Musings on Moonbin's death: Why do we cry over artists who are unaware of our existence? | Inquirer Entertainment

Musings on Moonbin’s death: Why do we cry over artists who are unaware of our existence?

By: - Reporter
/ 01:39 PM April 20, 2023

celebrity, idols

Graphic design from Lance Uy /

Why do we cry over artists who are not even aware of our existence?

I am writing this hours after learning of Moonbin’s death. This is my way of grieving. This is an attempt to understand emotions that may never be understood.


Nights like this make me reflect about the relationship we have with idols. Why do we cry over people who don’t even know we existed?


It’s so easy to dismiss our love for K-pop as something superficial. It’s easy to laugh at the idea of spending money for people who honestly do not know we exist — let alone our names. I do laugh at myself, too, when I find myself abroad for a concert. Honestly, sometimes, it’s ridiculous.

It’s human nature to seek comfort. It’s human nature to desire for understanding — and for some, emotions are difficult to understand that we turn to music, literature, and art.

In the process, we find comfort.

In a world that’s too loud and cluttered, we value that comfort. In a world where merely surviving becomes a chore, we cherish the little things that make us want to stay alive.

And so when a person — through music, writing, or art — comes into your life at the right place and at the right time, does it matter if they know you? When a person helps you understand the feelings that you yourself cannot make heads or tails of, do oceans and mountains that physically separate you matter?

When there’s a person who helped you get through a dark period in life, is the decision to support them superficial?


It’s no different than going back — time and again — to your favorite movie because you find peace in it. It’s no different than eating that comfort food. We all want peace. We all cherish what gives us that peace.

And so when that peace leaves us behind, a void within us is left, too.

Our love for “idols” isn’t superficial, because it’s a relationship. It’s a friendship made possible by the music that comfort us, the literature that calm us, or art that understands us.

So if you’re hurt over an idol’s enlistment, so be it. If you’re sad over an idol’s death, allow yourself to grieve.

I have been an AROHA for years. Way before I became an ARMY, before I became a MOA, before I became a Carat. Moonbin’s passing is breaking my heart.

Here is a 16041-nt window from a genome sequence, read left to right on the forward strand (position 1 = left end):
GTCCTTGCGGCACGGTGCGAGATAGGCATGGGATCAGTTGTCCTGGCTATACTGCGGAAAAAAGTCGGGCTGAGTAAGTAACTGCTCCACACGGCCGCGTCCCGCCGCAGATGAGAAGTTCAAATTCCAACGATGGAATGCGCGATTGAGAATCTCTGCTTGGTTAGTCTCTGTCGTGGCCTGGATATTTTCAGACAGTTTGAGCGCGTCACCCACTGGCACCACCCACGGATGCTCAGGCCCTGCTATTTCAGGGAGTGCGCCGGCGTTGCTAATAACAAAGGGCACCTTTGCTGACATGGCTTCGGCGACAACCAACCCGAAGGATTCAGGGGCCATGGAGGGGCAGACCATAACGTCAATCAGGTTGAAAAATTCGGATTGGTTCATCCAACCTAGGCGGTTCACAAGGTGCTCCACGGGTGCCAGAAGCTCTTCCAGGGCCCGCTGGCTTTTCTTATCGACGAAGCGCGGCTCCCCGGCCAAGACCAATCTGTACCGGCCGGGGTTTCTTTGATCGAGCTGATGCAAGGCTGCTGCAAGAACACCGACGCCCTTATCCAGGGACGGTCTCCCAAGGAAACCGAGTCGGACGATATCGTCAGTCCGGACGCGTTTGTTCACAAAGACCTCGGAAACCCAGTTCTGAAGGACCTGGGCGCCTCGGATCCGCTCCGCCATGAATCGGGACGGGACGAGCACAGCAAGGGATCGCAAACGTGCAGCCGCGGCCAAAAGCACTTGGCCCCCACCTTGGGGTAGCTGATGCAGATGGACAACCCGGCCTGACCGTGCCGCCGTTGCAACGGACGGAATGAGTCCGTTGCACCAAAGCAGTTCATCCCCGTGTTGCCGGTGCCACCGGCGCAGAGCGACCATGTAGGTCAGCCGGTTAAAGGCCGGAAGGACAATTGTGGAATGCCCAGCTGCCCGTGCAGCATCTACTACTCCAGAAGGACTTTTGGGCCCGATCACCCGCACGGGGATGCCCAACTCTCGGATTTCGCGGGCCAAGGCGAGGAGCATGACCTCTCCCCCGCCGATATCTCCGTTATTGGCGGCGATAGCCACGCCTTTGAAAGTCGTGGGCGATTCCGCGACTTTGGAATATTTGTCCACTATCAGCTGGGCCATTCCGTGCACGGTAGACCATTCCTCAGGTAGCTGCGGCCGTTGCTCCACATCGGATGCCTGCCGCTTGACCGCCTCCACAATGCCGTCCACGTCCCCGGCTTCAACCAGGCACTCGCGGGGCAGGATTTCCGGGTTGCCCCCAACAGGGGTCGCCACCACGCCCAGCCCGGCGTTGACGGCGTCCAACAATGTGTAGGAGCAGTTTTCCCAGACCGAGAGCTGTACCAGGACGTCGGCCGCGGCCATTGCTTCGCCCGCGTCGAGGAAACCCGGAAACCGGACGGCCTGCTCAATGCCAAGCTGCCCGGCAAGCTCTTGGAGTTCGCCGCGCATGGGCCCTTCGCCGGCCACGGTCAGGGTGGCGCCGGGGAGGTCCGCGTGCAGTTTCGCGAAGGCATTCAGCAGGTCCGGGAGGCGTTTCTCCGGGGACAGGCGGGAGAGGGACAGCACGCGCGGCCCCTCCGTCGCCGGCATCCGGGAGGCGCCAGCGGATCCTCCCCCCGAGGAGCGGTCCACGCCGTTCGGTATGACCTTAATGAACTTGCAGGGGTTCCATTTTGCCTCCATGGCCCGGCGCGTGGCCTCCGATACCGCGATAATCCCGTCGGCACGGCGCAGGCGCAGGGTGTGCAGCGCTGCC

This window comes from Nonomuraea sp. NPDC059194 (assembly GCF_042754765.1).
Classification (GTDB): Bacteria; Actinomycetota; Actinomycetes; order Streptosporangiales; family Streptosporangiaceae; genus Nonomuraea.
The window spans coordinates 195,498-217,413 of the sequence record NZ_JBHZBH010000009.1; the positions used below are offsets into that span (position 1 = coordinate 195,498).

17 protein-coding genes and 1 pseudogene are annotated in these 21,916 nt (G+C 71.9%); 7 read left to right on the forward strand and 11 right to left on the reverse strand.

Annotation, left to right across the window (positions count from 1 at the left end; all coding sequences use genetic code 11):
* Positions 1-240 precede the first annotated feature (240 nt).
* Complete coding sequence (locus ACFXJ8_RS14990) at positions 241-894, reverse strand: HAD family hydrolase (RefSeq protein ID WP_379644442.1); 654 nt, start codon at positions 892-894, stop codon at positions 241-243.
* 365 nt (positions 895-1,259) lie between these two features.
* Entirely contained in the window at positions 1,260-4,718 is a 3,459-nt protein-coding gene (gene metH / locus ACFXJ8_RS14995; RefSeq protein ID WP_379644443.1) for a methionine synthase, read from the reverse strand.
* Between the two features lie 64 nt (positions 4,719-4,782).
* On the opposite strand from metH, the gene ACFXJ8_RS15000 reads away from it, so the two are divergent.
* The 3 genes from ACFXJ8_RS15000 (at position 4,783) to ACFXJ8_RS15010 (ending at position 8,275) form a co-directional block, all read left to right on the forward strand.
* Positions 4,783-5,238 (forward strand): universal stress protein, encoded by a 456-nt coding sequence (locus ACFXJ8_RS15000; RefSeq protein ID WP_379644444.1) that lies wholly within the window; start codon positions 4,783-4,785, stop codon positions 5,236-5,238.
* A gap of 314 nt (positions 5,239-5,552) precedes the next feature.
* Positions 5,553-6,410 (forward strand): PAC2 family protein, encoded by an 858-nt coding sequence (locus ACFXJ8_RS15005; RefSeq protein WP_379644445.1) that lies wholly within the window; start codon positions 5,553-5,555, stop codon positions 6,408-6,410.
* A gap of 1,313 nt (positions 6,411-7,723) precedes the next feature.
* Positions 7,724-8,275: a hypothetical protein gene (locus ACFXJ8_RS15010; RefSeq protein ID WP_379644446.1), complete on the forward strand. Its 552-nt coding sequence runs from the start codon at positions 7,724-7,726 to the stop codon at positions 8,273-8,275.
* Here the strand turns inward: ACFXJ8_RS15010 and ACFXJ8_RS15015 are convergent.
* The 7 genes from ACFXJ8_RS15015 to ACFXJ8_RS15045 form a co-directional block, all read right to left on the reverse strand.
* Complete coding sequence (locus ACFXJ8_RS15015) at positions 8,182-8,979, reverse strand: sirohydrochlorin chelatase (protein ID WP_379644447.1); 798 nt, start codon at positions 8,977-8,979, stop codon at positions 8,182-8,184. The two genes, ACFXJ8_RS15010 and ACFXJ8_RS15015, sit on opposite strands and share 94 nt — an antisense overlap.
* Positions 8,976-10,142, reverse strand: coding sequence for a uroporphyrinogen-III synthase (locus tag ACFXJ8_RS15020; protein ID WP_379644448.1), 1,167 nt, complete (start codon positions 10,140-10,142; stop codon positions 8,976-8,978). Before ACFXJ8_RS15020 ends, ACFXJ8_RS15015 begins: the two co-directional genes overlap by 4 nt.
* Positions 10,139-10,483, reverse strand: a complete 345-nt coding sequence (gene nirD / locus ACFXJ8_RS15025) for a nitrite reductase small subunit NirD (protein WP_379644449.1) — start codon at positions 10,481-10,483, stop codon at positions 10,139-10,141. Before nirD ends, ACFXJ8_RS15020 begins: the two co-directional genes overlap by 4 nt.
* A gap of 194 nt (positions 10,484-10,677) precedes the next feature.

Astro's Moonbin. Image: Twitter/@offclASTRO

Astro’s Moonbin. Image: Twitter/@offclASTRO

In an indescribable way, it’s like losing a friend.

But I always remember what another friend of mine told me before: “Fans are a reflection of the artist they support.”

And so, while I believe there’s no silver lining in Moonbin’s passing, I hope we choose to keep the positive impact he left us. I hope we choose to carry on his smile that brightens up the room and uplifts those around him.

Life does not stop there, life goes on.

There’s some comfort to the idea that you will remain in this world — through your music and dance.

Maybe this is not a goodbye, but rather, a good night.

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So, good night, our Dal-kong. Good night, our Binnie. Good night, our Sleepyhead. EDV

Editor’s note: Neil Arwin Mercado is the resident news anchor of, and is a self-confessed K-Pop stan.


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If you or someone you know is in need of assistance, please reach out to the National Center for Mental Health (NCMH). Their crisis hotlines are available at 1553 (Luzon-wide landline toll-free), 0917-899-USAP (8727), 0966-351-4518, and 0908-639-2672. For more information, visit their website: (

Alternatively, you can contact Hopeline PH at the following numbers: 0917-5584673, 0918-8734673, 88044673. Additional resources are available at, or connect with them on Facebook at Hopeline PH.

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TAGS: celebrity death, K-Pop, Moonbin, Suicide

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